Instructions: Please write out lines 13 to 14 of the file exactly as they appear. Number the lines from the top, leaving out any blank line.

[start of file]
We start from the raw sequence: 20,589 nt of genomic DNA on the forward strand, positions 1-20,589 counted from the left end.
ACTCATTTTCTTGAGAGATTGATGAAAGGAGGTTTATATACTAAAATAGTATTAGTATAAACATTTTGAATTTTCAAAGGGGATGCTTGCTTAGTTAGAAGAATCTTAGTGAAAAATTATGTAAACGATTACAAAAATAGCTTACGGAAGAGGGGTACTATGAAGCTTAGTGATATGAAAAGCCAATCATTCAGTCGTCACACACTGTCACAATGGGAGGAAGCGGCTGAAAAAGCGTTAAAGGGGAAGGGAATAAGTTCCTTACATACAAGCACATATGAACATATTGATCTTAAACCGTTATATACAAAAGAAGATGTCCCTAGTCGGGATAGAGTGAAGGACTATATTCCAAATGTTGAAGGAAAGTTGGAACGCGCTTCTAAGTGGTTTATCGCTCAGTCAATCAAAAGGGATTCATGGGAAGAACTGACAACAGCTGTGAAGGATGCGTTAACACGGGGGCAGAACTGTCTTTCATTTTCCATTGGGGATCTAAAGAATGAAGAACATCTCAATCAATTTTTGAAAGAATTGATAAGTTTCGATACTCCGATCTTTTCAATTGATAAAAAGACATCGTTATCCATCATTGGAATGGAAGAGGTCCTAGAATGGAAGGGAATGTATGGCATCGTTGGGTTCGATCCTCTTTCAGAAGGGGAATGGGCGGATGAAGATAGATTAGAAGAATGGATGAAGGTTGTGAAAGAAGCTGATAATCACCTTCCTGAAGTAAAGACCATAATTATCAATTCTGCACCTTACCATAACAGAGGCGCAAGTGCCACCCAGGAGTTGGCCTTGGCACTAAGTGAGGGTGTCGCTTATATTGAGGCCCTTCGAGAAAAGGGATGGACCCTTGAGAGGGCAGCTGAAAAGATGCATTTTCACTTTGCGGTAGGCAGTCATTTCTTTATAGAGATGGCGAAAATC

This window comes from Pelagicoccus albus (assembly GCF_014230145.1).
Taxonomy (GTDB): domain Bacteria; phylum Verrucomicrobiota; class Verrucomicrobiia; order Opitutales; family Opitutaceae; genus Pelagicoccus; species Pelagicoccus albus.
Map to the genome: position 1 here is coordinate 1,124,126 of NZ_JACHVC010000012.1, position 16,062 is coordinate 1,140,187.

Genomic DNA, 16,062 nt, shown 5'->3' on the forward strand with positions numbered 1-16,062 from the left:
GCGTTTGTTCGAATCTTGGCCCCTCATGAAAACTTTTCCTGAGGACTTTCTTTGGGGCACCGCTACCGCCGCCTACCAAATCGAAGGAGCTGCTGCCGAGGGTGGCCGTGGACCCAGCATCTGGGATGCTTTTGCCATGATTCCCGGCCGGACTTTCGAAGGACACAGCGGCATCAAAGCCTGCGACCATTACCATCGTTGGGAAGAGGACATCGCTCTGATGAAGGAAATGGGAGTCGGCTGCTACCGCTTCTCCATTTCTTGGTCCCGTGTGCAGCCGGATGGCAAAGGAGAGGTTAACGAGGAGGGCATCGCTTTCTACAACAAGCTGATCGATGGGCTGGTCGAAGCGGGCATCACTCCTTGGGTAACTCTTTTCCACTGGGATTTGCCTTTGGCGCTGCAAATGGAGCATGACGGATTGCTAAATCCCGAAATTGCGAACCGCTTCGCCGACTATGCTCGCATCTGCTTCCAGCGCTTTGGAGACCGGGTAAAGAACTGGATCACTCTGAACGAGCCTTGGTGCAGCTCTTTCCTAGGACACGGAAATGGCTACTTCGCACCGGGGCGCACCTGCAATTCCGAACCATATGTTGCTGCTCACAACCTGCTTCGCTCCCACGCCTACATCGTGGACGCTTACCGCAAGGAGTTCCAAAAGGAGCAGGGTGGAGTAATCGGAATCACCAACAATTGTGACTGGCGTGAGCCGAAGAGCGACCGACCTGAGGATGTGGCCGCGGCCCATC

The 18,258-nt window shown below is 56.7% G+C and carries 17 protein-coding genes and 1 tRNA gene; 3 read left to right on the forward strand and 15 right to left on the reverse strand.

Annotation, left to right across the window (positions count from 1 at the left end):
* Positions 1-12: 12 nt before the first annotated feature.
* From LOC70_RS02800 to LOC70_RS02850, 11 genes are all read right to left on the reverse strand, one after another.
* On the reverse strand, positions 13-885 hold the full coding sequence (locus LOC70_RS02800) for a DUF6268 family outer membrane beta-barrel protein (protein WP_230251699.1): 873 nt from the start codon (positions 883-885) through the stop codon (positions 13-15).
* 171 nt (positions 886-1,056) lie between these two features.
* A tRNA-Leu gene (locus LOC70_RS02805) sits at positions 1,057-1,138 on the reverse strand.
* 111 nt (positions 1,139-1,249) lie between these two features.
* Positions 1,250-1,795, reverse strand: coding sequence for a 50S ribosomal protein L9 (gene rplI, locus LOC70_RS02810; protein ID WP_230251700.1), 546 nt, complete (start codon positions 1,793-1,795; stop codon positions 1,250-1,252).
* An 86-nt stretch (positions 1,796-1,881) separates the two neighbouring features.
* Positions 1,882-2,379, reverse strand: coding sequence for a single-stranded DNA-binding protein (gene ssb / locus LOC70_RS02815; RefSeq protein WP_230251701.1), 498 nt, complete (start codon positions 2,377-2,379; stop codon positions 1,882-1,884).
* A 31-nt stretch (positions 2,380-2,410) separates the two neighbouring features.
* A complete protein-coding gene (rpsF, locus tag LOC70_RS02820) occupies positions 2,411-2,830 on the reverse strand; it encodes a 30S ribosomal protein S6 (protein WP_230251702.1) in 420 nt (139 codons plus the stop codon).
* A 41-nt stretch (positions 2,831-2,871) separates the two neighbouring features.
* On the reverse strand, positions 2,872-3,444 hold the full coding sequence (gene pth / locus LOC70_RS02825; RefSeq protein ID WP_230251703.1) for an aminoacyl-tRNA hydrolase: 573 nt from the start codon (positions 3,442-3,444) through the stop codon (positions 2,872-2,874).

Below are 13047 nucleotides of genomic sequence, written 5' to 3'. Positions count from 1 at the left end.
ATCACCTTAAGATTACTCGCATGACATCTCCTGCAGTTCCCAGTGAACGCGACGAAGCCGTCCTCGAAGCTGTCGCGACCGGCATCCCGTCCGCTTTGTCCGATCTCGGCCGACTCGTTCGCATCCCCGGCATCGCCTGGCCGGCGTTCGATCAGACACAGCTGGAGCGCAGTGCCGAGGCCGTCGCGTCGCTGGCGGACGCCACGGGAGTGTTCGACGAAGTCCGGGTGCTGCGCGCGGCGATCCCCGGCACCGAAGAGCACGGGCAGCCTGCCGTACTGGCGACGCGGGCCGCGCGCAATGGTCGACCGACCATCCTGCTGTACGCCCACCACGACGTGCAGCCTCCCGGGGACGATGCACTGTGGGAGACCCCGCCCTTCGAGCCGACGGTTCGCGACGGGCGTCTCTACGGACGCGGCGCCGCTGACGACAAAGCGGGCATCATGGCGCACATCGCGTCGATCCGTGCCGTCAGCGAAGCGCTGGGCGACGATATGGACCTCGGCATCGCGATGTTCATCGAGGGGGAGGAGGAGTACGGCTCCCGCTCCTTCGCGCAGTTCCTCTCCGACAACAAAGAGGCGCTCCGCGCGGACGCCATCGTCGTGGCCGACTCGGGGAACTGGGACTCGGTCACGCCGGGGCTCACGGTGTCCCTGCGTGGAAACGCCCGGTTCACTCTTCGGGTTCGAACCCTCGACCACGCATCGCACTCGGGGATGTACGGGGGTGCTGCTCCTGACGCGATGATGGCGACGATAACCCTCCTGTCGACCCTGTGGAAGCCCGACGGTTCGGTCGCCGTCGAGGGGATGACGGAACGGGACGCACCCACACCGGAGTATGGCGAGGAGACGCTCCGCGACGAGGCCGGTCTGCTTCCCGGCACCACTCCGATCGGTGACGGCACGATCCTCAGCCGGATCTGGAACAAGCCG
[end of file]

* 171 nt (positions 886-1,056) lie between these two features.
* A tRNA-Leu gene (locus LOC70_RS02805) sits at positions 1,057-1,138 on the reverse strand.